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Alan, so it IS about the lead?  Same as my old Mainair Blade's Rotax...

 

Im answer to the original question, about reliability though, im not sure what the engine out stats for 2c engines are. What I do know is that my honda 4c lawnmower never ever ever stops and it always starts within half a pull of the pull start once it's warm. Might take two pulls when cold.  

Whilst I always think single engine over water is a fool's game, Id have no qualms flying my lawnmower!!

 

 

Thanks.

 

 

 

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10 hours ago, alan_k said:

Thanks! Seems like that could work. Just kind of a bummer that I can't refuel with typical ethanol free premium found more commonly in the states (at 90-93 octane) without running an additive, while avgas is at basically every airport, so very easy to find...

Anybody know the compression ratio in the V5? 

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Well out of interest I read the Bailey v5 manual and it does not say you can't use ethanol free pump fuel, neither does it mention using additives.  It only says DON'T use avgas.  Now, I'm no engine guru but I know that some engines don't like lead, and I.know why.  I also know that some folk who use these little engines do add additives and I wouldn't gainsay them...but I would say this, if you think you can't run your Bailey on pump mogas why not eMail baileys and ask THEM?  They make the engines. 

 

David

 

 

 

 

Alan, so it IS about the lead?  Same as my old Mainair Blade's Rotax...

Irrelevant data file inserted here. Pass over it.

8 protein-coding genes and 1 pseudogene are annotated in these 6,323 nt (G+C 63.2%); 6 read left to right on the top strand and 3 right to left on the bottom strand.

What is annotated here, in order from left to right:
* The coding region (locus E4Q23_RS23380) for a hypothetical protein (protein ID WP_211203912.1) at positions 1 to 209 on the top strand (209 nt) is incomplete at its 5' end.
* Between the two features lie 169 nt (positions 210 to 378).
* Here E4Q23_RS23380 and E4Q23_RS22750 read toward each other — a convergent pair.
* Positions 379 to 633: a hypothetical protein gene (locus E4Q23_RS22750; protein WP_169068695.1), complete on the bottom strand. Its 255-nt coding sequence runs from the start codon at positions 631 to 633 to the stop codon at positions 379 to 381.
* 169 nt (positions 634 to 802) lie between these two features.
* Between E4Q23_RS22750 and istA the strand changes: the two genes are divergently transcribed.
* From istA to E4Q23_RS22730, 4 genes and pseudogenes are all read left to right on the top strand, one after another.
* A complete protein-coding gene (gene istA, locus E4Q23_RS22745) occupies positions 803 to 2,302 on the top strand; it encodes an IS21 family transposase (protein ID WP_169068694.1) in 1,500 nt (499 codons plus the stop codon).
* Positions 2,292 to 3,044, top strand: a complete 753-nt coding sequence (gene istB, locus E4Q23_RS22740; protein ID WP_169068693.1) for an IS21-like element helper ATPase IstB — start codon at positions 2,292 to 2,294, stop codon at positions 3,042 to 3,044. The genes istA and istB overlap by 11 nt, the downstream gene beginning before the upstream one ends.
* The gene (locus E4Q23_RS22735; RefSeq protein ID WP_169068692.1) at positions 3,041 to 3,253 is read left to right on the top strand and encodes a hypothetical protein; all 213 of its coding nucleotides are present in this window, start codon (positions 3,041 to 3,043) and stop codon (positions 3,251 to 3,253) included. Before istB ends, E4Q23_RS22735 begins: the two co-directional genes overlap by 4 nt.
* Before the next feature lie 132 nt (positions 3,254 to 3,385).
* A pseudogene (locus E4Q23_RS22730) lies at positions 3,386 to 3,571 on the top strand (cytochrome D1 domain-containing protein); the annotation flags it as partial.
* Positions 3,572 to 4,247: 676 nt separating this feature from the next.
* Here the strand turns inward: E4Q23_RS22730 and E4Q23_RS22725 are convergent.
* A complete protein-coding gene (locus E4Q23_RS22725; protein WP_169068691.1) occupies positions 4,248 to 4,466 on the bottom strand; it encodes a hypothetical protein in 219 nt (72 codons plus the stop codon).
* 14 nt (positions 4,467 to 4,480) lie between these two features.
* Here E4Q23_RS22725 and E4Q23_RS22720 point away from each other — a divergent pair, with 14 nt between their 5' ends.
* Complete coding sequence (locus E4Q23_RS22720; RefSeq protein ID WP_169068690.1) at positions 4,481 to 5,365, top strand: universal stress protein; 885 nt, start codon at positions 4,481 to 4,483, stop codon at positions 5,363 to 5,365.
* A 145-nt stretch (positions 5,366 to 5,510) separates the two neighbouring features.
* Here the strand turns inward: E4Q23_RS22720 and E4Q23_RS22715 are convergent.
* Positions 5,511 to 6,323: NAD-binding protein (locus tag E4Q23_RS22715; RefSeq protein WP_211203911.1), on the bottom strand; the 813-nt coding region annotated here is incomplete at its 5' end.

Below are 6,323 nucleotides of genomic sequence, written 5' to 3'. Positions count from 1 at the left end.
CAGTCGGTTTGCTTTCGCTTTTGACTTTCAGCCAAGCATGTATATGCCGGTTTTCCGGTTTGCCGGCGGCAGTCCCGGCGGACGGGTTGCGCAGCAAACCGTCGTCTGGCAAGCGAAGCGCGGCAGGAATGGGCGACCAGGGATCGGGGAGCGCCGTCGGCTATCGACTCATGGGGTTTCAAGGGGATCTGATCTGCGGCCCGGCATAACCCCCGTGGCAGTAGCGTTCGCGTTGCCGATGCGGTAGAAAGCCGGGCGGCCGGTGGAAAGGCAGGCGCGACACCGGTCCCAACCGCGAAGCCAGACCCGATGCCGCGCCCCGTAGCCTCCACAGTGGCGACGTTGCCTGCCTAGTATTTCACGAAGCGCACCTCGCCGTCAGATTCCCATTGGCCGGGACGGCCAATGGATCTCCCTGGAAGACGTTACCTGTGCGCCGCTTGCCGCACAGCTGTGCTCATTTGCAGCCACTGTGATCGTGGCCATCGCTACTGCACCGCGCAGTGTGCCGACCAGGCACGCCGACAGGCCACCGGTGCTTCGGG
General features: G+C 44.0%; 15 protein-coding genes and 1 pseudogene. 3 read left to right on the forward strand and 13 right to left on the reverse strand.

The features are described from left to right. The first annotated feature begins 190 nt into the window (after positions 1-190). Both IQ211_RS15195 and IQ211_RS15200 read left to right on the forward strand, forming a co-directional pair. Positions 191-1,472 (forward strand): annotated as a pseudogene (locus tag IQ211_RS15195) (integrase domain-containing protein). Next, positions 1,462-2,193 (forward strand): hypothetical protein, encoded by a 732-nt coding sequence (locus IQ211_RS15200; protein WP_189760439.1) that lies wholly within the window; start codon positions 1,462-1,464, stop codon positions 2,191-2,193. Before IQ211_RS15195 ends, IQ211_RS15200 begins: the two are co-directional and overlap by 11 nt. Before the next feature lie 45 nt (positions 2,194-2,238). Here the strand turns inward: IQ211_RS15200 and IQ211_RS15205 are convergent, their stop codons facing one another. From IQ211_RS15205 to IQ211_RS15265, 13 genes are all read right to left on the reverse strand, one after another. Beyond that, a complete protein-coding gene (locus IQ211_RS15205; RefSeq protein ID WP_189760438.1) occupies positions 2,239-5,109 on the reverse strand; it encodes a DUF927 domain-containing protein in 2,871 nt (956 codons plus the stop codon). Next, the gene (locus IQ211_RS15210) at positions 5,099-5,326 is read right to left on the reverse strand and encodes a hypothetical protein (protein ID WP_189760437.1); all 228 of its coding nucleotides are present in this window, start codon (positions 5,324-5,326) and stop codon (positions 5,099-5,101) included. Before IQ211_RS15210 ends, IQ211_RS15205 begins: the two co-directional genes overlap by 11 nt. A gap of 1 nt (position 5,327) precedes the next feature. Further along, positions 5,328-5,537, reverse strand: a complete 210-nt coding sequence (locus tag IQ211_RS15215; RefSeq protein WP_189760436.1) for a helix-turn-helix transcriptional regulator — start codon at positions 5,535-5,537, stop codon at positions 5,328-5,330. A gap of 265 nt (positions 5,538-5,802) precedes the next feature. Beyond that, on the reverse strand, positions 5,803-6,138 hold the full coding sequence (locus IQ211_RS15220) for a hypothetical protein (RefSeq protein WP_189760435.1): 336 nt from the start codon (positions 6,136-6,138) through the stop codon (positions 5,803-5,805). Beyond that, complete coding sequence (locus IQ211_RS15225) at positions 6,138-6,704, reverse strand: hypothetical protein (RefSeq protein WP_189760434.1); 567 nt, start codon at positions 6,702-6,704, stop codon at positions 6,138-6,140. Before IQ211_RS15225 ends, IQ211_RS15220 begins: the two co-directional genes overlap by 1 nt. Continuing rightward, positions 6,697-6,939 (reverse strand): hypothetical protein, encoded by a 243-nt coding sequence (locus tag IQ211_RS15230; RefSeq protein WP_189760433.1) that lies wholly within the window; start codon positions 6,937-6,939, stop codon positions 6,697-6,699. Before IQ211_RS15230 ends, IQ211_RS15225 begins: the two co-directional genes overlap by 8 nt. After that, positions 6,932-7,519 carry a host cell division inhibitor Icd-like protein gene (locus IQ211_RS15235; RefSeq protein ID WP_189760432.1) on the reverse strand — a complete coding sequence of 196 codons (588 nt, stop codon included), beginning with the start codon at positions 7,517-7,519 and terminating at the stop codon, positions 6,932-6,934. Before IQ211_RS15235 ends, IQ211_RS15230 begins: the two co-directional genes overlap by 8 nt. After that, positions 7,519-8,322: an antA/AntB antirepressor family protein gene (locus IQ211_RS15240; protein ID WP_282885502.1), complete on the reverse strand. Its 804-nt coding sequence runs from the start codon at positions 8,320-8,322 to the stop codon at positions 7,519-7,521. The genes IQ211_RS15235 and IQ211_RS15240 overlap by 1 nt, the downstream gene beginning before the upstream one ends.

Im answer to the original question, about reliability though, im not sure what the engine out stats for 2c engines are. What I do know is that my honda 4c lawnmower never ever ever stops and it always starts within half a pull of the pull start once it's warm. Might take two pulls when cold.  

Whilst I always think single engine over water is a fool's game, Id have no qualms flying my lawnmower!!

 

 

Thanks.

 

 

 

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Well, I was writing to Bailey, and in the process did some research about common 4-stroke dirt bike engines, avgas, compression ratios, and octane ratings. To completely add to my confusion, I guess the octane ratings in the UK are higher than that in the states, and the 95-98 octane requirement is actually equivalent to 92 premium in the states (because the UK uses RON, and the US uses MON).

It does appear that more informed posters on MX forums also suggest to not use avgas in modern four stroke dirt-bikes because it collects on the titanium valves. However, now that I've learned about the octane rating difference, all my concern about avgas is probably moot, and I bet I can safely run 92 octane (in the US) without additives... I'll still email Bailey about the compression ratio and followup here.

Somewhat interestingly, in the process I learned that my WR450f (dirt bike) has a compression ratio of 12.3:1. It blows my mind that I've been able to get away with running it on 92 (and not higher), but it seems like that's what everybody does. I think it even had a sticker on the tank when I bought it.

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Compression ratio is 10.8.

From Paul: "The V5/V5S engine can run of 92 octane without any problems. It can also run on 89 Octane with a small ignition timing adjustment."

This all sounds totally reasonable to me, and I'll be running one on ethanol-free pump gas 92 if / when I get one after training. Seems like the best option for me, right now.